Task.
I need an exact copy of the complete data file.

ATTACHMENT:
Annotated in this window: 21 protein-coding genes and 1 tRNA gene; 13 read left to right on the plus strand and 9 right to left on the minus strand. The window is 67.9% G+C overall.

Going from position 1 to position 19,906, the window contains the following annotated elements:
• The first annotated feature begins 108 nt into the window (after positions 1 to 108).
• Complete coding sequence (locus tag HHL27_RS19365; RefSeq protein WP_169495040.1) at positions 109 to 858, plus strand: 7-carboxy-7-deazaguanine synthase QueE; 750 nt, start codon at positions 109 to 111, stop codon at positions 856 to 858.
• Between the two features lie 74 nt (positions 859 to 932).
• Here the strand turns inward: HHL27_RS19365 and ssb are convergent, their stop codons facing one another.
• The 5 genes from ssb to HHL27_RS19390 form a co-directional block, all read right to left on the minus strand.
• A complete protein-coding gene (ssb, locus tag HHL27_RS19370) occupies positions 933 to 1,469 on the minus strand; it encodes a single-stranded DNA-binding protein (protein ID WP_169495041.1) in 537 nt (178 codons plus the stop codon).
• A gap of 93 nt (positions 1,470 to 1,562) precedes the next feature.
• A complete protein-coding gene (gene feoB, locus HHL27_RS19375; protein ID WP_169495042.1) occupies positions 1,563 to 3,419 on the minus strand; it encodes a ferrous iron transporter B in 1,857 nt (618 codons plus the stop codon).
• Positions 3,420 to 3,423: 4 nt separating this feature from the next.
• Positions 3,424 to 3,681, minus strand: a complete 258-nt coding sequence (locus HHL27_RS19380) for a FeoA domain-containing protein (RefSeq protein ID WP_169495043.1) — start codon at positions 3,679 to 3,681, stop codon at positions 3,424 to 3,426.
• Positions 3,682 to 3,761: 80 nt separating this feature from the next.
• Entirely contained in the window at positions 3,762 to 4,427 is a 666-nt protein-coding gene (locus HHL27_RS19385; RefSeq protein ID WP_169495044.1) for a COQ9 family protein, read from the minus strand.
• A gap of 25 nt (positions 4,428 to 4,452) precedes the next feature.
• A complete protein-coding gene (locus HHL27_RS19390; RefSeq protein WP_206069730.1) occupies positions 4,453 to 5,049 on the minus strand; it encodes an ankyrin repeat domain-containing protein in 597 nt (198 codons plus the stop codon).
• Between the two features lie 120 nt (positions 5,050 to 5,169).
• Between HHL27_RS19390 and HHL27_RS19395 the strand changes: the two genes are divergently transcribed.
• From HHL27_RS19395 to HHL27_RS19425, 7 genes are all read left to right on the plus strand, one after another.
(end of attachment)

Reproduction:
Annotated in this window: 21 protein-coding genes and 1 tRNA gene; 13 read left to right on the plus strand and 9 right to left on the minus strand. The window is 67.9% G+C overall.

Going from position 1 to position 19,906, the window contains the following annotated elements:
• The first annotated feature begins 108 nt into the window (after positions 1 to 108).
• Complete coding sequence (locus tag HHL27_RS19365; RefSeq protein WP_169495040.1) at positions 109 to 858, plus strand: 7-carboxy-7-deazaguanine synthase QueE; 750 nt, start codon at positions 109 to 111, stop codon at positions 856 to 858.
• Between the two features lie 74 nt (positions 859 to 932).
• Here the strand turns inward: HHL27_RS19365 and ssb are convergent, their stop codons facing one another.
• The 5 genes from ssb to HHL27_RS19390 form a co-directional block, all read right to left on the minus strand.
• A complete protein-coding gene (ssb, locus tag HHL27_RS19370) occupies positions 933 to 1,469 on the minus strand; it encodes a single-stranded DNA-binding protein (protein ID WP_169495041.1) in 537 nt (178 codons plus the stop codon).
• A gap of 93 nt (positions 1,470 to 1,562) precedes the next feature.
• A complete protein-coding gene (gene feoB, locus HHL27_RS19375; protein ID WP_169495042.1) occupies positions 1,563 to 3,419 on the minus strand; it encodes a ferrous iron transporter B in 1,857 nt (618 codons plus the stop codon).
• Positions 3,420 to 3,423: 4 nt separating this feature from the next.
• Positions 3,424 to 3,681, minus strand: a complete 258-nt coding sequence (locus HHL27_RS19380) for a FeoA domain-containing protein (RefSeq protein ID WP_169495043.1) — start codon at positions 3,679 to 3,681, stop codon at positions 3,424 to 3,426.
• Positions 3,682 to 3,761: 80 nt separating this feature from the next.
• Entirely contained in the window at positions 3,762 to 4,427 is a 666-nt protein-coding gene (locus HHL27_RS19385; RefSeq protein ID WP_169495044.1) for a COQ9 family protein, read from the minus strand.
• A gap of 25 nt (positions 4,428 to 4,452) precedes the next feature.
• A complete protein-coding gene (locus HHL27_RS19390; RefSeq protein WP_206069730.1) occupies positions 4,453 to 5,049 on the minus strand; it encodes an ankyrin repeat domain-containing protein in 597 nt (198 codons plus the stop codon).
• Between the two features lie 120 nt (positions 5,050 to 5,169).
• Between HHL27_RS19390 and HHL27_RS19395 the strand changes: the two genes are divergently transcribed.
• From HHL27_RS19395 to HHL27_RS19425, 7 genes are all read left to right on the plus strand, one after another.